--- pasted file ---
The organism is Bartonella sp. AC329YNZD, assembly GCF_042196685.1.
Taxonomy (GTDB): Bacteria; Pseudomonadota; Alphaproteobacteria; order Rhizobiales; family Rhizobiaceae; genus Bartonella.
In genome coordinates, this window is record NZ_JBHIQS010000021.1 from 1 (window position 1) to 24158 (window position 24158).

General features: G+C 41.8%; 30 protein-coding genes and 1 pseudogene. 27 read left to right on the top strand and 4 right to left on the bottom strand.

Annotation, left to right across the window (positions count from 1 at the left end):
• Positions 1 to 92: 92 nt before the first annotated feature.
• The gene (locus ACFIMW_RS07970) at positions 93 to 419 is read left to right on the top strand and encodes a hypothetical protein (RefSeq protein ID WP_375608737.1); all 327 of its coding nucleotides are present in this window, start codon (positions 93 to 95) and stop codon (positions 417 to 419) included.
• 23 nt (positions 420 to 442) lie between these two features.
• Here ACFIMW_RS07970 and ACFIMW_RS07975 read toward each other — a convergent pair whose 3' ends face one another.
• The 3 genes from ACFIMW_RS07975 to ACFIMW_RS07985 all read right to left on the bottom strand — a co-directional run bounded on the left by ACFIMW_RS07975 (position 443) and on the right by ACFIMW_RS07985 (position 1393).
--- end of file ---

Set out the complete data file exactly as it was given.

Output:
The organism is Bartonella sp. AC329YNZD, assembly GCF_042196685.1.
Taxonomy (GTDB): Bacteria; Pseudomonadota; Alphaproteobacteria; order Rhizobiales; family Rhizobiaceae; genus Bartonella.
In genome coordinates, this window is record NZ_JBHIQS010000021.1 from 1 (window position 1) to 24158 (window position 24158).

General features: G+C 41.8%; 30 protein-coding genes and 1 pseudogene. 27 read left to right on the top strand and 4 right to left on the bottom strand.

Annotation, left to right across the window (positions count from 1 at the left end):
• Positions 1 to 92: 92 nt before the first annotated feature.
• The gene (locus ACFIMW_RS07970) at positions 93 to 419 is read left to right on the top strand and encodes a hypothetical protein (RefSeq protein ID WP_375608737.1); all 327 of its coding nucleotides are present in this window, start codon (positions 93 to 95) and stop codon (positions 417 to 419) included.
• 23 nt (positions 420 to 442) lie between these two features.
• Here ACFIMW_RS07970 and ACFIMW_RS07975 read toward each other — a convergent pair whose 3' ends face one another.
• The 3 genes from ACFIMW_RS07975 to ACFIMW_RS07985 all read right to left on the bottom strand — a co-directional run bounded on the left by ACFIMW_RS07975 (position 443) and on the right by ACFIMW_RS07985 (position 1393).